Alzheimer’s disease is another deadly illness that can arise from too much sugar consumption. A growing body of research found a powerful connection between a high-fructose diet and your risk of developing Alzheimer’s disease, through the same pathway that causes type 2 diabetes. According to some experts, Alzheimer’s and other brain disorders may be caused by the constant burning of glucose for fuel by your brain.
Other diseases that are linked to metabolic syndrome and may potentially arise because of too much sugar consumption include:
- Type 2 Diabetes
- Heart Disease
- Peripheral Neuropathy
- Polycystic Ovarian Syndrome
- Lipid (cholesterol) problems
- Dementia (Alzheimer’s disease)
How to Manage and/or Limit Your Sugar Consumption
Sugar, in its natural form, is not inherently bad, as long as it’s consumed in moderation. This means avoiding all sources of fructose, particularly processed foods and beverages like soda. According to SugarScience.org, 74 percent of processed foods contain added sugar stealthily hidden under more than 60 different names.4 Ideally, you should spend 90 percent of your food budget on whole foods, and only 10 percent or less on processed foods.
I also advise you to severely limit your consumption of refined carbohydrates (waffles, cereals, bagels, etc.) and grains, as they actually break down to sugar in your body, which increases your insulin levels and causes insulin resistance.
As a general recommendation, I advise you to keep your total fructose consumption below 25 grams per day, including that from whole fruit. Keep in mind that although fruits are rich in nutrients and antioxidants, they also naturally contain fructose, and if consumed in high amounts may actually worsen your insulin sensitivity and raise your uric acid levels.
Remember that artificial sweeteners like aspartame and sucralose are also a no-no, as they actually come with a whole new set of health problems that are much worse than what sugar or corn syrup can bring.
Sourced through Scoop.it from: articles.mercola.com
KICK THE CRAVINGS!
We continue to see emerging evidence in the literature (research) that obesity, pre-diabetes and diabetes are driving factors not only for chronic conditions like Peripheral Neuropathy, but also for a slew of other chronic diseases, including cancer. It’s important to realize that you don’t have to give up sugar completely but you must reduce it substantially in your diet. Research has shown that no one should be consuming more than 6 teaspoons of sugar per day, and this includes fruit sugar, as well.
In order to get healthy and fight off chronic illness, here are some additional dietary tips to remember:
- Increase your consumption of healthy fats, such asomega-3, saturated, and monounsaturated fats. Your body needs health-promoting fats from animal and vegetable sources for optimal functioning. In fact, emerging evidence suggests that healthy fats should make up at least 70 percent of your diet. Some of the best sources include organic butter from raw milk, (unheated) virgin olive oil, coconut oil, ghee, raw nuts like pecans and macadamia, free-range eggs, avocado, and wild Alaskan salmon.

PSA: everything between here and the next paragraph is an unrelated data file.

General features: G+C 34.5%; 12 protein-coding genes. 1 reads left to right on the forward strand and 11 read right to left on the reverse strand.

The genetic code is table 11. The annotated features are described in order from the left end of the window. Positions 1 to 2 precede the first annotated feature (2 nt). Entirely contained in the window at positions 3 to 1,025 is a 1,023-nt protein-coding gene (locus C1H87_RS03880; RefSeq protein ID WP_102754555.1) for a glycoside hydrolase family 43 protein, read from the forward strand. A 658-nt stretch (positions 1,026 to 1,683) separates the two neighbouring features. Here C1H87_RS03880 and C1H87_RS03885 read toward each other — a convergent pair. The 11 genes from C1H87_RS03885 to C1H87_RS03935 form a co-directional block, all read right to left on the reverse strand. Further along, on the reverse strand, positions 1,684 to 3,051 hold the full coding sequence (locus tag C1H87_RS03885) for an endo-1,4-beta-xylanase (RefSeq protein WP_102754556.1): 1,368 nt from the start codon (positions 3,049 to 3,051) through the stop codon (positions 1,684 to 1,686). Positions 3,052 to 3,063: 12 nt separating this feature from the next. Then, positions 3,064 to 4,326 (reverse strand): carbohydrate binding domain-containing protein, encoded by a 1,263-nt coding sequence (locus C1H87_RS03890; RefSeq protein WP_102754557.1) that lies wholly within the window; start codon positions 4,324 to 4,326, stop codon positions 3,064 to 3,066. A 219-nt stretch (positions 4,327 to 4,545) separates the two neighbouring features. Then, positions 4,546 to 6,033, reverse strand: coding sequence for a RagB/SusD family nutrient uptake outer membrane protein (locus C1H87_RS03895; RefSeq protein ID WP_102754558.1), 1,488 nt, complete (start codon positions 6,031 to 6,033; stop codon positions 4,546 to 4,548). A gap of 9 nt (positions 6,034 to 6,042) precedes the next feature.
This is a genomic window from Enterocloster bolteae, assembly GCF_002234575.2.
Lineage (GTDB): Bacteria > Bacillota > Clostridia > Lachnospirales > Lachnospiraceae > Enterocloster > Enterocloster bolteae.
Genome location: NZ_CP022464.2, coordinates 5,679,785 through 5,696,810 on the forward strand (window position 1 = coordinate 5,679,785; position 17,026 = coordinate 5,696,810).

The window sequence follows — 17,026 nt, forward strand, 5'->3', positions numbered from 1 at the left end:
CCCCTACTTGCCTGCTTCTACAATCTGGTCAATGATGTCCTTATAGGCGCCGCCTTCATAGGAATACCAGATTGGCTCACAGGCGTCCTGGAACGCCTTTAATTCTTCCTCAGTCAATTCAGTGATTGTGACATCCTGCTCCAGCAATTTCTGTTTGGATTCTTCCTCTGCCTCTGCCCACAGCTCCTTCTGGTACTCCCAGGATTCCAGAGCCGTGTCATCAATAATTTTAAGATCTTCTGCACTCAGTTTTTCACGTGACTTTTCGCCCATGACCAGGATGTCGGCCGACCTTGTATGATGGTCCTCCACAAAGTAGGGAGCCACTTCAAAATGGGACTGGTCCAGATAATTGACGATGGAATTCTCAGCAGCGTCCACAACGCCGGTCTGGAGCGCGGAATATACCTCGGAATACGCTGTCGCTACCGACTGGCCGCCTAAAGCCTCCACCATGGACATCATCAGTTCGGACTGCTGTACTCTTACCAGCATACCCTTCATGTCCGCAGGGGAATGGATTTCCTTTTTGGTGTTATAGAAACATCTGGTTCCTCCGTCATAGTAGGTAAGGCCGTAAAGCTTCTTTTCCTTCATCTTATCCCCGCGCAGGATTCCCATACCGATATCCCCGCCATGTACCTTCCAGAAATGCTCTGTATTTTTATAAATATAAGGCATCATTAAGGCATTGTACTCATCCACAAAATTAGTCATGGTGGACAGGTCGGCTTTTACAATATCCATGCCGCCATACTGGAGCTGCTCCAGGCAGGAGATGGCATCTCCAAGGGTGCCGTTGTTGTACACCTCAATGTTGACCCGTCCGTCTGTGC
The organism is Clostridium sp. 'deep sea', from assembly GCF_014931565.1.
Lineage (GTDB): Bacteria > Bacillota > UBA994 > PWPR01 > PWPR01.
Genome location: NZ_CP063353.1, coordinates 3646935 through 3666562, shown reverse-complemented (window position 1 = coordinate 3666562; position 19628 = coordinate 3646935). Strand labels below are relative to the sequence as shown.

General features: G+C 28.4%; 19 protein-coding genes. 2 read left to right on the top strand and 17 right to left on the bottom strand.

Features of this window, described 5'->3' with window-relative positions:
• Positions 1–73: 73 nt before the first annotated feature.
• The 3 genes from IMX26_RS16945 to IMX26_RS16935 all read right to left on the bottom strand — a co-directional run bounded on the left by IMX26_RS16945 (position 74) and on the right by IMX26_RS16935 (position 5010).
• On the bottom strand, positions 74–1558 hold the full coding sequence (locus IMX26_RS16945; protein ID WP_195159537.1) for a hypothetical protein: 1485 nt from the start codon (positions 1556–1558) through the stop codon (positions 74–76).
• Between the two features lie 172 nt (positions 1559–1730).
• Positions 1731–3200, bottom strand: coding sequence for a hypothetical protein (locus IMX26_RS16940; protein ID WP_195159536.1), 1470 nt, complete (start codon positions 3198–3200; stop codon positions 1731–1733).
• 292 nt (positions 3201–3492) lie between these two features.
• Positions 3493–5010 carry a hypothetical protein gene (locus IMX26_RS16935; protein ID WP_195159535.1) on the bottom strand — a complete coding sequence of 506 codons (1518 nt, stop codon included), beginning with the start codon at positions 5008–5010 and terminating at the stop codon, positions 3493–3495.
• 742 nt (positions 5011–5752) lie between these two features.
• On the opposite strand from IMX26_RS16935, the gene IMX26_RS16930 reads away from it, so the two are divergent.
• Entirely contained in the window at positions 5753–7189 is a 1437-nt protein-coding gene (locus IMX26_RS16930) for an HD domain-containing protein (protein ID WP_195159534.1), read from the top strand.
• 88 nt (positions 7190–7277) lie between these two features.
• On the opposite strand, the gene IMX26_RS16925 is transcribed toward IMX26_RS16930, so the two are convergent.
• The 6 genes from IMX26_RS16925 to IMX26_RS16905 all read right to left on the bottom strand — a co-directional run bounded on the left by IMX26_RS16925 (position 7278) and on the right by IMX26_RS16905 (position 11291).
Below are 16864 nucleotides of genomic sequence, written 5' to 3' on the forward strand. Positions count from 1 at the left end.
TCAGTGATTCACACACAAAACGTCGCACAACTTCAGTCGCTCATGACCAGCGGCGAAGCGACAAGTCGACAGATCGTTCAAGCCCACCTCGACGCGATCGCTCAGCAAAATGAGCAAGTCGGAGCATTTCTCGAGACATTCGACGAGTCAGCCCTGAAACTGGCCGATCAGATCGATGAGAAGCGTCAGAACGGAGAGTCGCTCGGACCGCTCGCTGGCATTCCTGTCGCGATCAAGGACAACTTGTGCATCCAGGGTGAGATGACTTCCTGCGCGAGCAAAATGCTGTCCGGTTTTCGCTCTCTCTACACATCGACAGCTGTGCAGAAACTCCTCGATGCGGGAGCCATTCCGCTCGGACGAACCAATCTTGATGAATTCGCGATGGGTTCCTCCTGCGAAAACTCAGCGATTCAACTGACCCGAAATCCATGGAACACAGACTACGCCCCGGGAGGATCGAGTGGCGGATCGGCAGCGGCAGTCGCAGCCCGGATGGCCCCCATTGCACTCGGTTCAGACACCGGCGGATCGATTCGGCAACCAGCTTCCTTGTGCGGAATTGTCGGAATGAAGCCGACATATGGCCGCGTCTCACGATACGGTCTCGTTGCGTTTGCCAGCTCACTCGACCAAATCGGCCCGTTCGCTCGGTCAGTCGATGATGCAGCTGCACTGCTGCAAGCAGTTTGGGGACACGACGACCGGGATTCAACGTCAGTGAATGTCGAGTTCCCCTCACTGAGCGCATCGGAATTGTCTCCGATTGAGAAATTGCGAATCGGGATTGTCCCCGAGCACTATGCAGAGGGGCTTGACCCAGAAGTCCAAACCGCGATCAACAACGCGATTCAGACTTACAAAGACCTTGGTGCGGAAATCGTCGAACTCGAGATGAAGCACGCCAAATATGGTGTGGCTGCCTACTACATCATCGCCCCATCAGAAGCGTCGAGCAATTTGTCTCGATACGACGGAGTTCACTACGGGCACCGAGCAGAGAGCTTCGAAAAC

- Drink pure, clean water. Simply swapping out all the sweetened beverages like sodas and fruit juices for pure water can go a long way toward improving your health. The best way to gauge your water needs is to observe the color of your urine (it should be light pale yellow) and the frequency of your bathroom visits (ideally, this is around seven to eight times per day).
- Add fermented foods to your meals. The beneficial bacteria in these healthful foods can support your digestion and provide detoxification support, which helps lessen the fructose burden on your liver. Some of the best choices include kimchi, natto, organic yogurt and kefir made from grass-fed milk, and fermented vegetables.
How to Shake Off Your Sugar Cravings
Sugar is highly addictive and affects depency centers in the brain but it can also have an emotional component, as well. In order to squelch sugar cravings, it’s important to detox. Here at our clinic we utilize a 21 day Jump Start program. This is a great program for detoxing your body from unwanted chemicals and sugar addiction and for decreasing inflammation.
The temptation to eat or indulge in sugary foods will always be there, especially with the abundance of processed foods and fast foods everywhere. However, most sugar cravings arise because of an emotional challenge. If this is what causes you to crave sugar, the best solution I could recommend is the Emotional Freedom Technique (EFT). This technique is a simple and effective strategy to help control your emotional food cravings.
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The information herein on "SUGAR: Is It Really That Bad?" is not intended to replace a one-on-one relationship with a qualified health care professional, or licensed physician, and is not medical advice. We encourage you to make your own healthcare decisions based on your research and partnership with a qualified healthcare professional.
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Dr. Alex Jimenez DC, MSACP, CCST, IFMCP*, CIFM*, ATN*
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Dr. Alex Jimenez DC, MSACP, CIFM*, IFMCP*, ATN*, CCST